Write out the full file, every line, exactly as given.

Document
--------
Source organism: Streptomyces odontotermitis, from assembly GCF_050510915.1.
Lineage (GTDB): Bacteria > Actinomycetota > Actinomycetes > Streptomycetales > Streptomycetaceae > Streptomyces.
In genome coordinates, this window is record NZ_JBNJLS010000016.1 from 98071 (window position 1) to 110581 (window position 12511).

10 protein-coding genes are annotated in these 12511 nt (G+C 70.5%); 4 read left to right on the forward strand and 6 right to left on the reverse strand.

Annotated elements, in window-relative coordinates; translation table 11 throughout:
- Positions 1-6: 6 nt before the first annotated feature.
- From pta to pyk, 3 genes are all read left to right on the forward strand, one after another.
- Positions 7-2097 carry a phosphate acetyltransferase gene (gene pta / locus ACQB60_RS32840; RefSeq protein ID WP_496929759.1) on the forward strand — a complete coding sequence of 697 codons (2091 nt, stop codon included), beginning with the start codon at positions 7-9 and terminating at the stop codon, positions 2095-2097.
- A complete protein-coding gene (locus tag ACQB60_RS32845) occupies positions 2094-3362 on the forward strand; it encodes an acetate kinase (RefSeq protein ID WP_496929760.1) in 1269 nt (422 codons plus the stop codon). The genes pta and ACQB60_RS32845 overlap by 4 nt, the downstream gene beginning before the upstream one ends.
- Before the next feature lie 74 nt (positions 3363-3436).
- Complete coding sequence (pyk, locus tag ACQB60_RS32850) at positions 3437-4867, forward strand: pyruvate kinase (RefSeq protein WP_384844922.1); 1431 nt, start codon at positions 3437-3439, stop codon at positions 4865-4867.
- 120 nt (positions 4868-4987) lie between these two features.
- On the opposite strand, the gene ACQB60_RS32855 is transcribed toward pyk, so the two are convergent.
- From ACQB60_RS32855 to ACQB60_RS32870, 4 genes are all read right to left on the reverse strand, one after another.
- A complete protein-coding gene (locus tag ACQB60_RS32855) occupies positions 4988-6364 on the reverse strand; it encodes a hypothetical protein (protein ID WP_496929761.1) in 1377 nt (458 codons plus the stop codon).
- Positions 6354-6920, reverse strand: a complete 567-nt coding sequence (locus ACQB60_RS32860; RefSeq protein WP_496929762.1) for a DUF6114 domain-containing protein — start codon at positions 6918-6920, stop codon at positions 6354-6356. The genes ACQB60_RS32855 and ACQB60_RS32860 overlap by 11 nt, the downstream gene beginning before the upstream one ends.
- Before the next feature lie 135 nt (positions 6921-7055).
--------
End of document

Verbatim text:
Source organism: Streptomyces odontotermitis, from assembly GCF_050510915.1.
Lineage (GTDB): Bacteria > Actinomycetota > Actinomycetes > Streptomycetales > Streptomycetaceae > Streptomyces.
In genome coordinates, this window is record NZ_JBNJLS010000016.1 from 98071 (window position 1) to 110581 (window position 12511).

10 protein-coding genes are annotated in these 12511 nt (G+C 70.5%); 4 read left to right on the forward strand and 6 right to left on the reverse strand.

Annotated elements, in window-relative coordinates; translation table 11 throughout:
- Positions 1-6: 6 nt before the first annotated feature.
- From pta to pyk, 3 genes are all read left to right on the forward strand, one after another.
- Positions 7-2097 carry a phosphate acetyltransferase gene (gene pta / locus ACQB60_RS32840; RefSeq protein ID WP_496929759.1) on the forward strand — a complete coding sequence of 697 codons (2091 nt, stop codon included), beginning with the start codon at positions 7-9 and terminating at the stop codon, positions 2095-2097.
- A complete protein-coding gene (locus tag ACQB60_RS32845) occupies positions 2094-3362 on the forward strand; it encodes an acetate kinase (RefSeq protein ID WP_496929760.1) in 1269 nt (422 codons plus the stop codon). The genes pta and ACQB60_RS32845 overlap by 4 nt, the downstream gene beginning before the upstream one ends.
- Before the next feature lie 74 nt (positions 3363-3436).
- Complete coding sequence (pyk, locus tag ACQB60_RS32850) at positions 3437-4867, forward strand: pyruvate kinase (RefSeq protein WP_384844922.1); 1431 nt, start codon at positions 3437-3439, stop codon at positions 4865-4867.
- 120 nt (positions 4868-4987) lie between these two features.
- On the opposite strand, the gene ACQB60_RS32855 is transcribed toward pyk, so the two are convergent.
- From ACQB60_RS32855 to ACQB60_RS32870, 4 genes are all read right to left on the reverse strand, one after another.
- A complete protein-coding gene (locus tag ACQB60_RS32855) occupies positions 4988-6364 on the reverse strand; it encodes a hypothetical protein (protein ID WP_496929761.1) in 1377 nt (458 codons plus the stop codon).
- Positions 6354-6920, reverse strand: a complete 567-nt coding sequence (locus ACQB60_RS32860; RefSeq protein WP_496929762.1) for a DUF6114 domain-containing protein — start codon at positions 6918-6920, stop codon at positions 6354-6356. The genes ACQB60_RS32855 and ACQB60_RS32860 overlap by 11 nt, the downstream gene beginning before the upstream one ends.
- Before the next feature lie 135 nt (positions 6921-7055).